7. Awareness and Culture Change
Many organizations find that engaging students, staff and faculty in energy efficiency and conservation programs is an effective, low-cost way to begin saving energy, or to strengthen existing energy practices. The challenge is to find out why people behave the way they do, and how to best encourage them to adopt new behaviours. The most effective awareness and behavioural change programs are the ones that capture the imagination of students, staff and faculty and effect widespread cultural change within the organization. The ultimate goal is to get everyone on board and harness the power of small daily behavioural changes. Eventually, behaviours such as turning off lights and computers when they’re not being used, using day lighting instead of artificial light, and wearing a sweater to stay warm instead of turning up the heat will simply be considered the norm. “Langara Thinks Green” is a campaign to encourage students, faculty and staff to ”protect and enhance the environment for future generations, and to use and manage Langara’s own physical environment in ways that lead to sustainability’. Langara’s website provides green tips and information on how to get involved in green programs on campus. They have also developed a Sustainability Pledge, which allows students, faculty and staff to commit to specific energy saving behaviours.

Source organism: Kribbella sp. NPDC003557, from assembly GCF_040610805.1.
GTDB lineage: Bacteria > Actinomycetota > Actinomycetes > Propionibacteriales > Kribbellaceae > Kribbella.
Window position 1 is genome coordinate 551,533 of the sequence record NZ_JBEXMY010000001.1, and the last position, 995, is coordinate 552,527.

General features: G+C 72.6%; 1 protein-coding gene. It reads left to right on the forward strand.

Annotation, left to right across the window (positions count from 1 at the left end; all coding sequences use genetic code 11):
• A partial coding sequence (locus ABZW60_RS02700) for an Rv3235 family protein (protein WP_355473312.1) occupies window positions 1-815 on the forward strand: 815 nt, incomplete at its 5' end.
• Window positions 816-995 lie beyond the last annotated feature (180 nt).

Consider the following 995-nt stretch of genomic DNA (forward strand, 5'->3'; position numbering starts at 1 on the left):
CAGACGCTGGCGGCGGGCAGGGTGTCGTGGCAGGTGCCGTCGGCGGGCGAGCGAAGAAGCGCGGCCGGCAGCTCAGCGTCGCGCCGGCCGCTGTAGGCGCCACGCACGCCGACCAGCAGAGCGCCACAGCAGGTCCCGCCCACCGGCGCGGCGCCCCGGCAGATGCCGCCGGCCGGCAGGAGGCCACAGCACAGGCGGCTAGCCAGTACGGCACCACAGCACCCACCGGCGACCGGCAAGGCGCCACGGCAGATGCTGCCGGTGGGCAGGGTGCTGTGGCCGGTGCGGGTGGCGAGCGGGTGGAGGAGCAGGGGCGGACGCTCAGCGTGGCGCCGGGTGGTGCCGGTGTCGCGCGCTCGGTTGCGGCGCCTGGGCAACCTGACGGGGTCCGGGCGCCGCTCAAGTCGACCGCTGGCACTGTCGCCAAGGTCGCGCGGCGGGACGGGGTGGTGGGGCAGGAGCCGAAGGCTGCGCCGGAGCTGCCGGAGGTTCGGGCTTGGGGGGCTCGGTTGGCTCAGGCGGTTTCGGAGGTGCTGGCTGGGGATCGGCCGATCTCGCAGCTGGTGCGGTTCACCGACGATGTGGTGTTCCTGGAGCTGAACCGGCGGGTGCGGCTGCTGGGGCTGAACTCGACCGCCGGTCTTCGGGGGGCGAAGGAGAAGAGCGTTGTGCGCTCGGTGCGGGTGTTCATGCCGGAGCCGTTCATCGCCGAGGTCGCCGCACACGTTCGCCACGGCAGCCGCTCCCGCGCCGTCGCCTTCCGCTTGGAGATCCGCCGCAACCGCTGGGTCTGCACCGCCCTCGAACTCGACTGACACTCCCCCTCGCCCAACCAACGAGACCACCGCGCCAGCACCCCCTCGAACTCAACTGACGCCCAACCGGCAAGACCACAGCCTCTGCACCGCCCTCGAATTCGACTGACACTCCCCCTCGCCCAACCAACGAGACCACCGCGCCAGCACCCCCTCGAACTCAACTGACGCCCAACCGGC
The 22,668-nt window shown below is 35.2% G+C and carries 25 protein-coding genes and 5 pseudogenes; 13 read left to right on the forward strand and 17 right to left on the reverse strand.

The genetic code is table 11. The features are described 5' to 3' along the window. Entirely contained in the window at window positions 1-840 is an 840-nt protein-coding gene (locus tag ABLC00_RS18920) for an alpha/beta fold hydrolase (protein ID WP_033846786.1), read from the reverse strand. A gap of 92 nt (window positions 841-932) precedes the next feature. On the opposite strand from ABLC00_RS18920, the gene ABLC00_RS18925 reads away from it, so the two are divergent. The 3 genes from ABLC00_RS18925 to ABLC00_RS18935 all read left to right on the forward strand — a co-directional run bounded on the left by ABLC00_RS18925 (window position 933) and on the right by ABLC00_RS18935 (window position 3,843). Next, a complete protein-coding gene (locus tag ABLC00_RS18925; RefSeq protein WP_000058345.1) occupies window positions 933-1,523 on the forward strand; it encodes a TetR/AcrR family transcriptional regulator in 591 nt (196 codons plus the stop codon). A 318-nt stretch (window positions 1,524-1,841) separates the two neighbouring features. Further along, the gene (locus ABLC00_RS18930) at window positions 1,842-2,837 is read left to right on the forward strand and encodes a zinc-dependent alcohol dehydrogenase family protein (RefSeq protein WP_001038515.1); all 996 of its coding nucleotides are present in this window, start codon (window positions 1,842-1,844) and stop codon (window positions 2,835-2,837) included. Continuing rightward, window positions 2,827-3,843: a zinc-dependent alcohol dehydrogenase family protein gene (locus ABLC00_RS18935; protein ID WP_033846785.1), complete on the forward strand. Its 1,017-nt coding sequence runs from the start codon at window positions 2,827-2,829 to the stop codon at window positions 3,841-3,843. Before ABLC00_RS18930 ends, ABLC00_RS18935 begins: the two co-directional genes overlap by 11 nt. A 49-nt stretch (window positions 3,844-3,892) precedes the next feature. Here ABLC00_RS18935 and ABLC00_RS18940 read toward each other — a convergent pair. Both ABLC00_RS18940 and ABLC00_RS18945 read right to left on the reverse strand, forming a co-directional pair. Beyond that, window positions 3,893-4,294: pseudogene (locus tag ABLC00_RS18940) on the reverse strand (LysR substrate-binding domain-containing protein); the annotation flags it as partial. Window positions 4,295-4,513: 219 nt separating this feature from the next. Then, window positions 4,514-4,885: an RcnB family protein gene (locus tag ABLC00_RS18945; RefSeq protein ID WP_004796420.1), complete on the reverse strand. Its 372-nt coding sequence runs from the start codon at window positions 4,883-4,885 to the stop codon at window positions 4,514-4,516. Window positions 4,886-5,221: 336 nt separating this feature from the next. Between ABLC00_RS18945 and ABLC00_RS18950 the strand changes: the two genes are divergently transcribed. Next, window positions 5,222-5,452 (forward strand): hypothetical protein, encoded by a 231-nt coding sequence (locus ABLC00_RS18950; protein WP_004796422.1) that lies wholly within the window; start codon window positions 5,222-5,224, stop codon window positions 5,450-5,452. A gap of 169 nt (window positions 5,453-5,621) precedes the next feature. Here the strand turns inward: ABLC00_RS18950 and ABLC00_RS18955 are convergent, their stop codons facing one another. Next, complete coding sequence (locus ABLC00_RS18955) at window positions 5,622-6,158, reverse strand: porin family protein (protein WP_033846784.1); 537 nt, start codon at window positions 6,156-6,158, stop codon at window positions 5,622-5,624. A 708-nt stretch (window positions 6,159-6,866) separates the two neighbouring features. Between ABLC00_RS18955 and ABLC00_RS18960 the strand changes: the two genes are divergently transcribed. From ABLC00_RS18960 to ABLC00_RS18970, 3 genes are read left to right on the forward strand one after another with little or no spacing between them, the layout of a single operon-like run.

8. Monitoring, Targeting and Reporting (MT&R)
Monitoring, setting targets and reporting on energy use is a crucial element of any energy management program. However, the process must go beyond mere data collection. Detailed analysis of the data is needed to meaningfully report on achieved savings and to properly demonstrate opportunities for energy conservation. Presenting key decision makers and stakeholders with compelling energy information, in a clear and timely manner, encourages people to take action and is an effective way of demonstrating the results of energy management initiatives. This helps to reinforce the benefits of the program, as well as to inspire participants and maintain their interest. Finally, continuously monitoring, targeting and reporting on energy use creates important feedback loops for the organization and helps to support a culture of continuous improvement.
In 2010, Langara College installed sub-meters on electrical and gas utility meters to get a better understanding of energy distribution and use. As a result of this information, the College will be setting energy performance targets for each building.
Thinking Holistically about Energy Management
Taking a holistic approach to energy management will help you set achievable and realistic goals, ensure you have the commitment and support necessary to carry out projects and programs, and inspire a campus-wide culture of energy saving. This approach is so critical to successful energy management that the International Organization for Standardization (ISO) is in the process of approving an international standard (ISO 50001) for integrating energy management into organizational procedures and management systems. This standard, if widely adopted across economic sectors, and could influence up to 60 % of the world’s energy use. Whether adopting the ISO standard or another energy management approach, the success of any energy program will depend on the eight key areas identified in this article.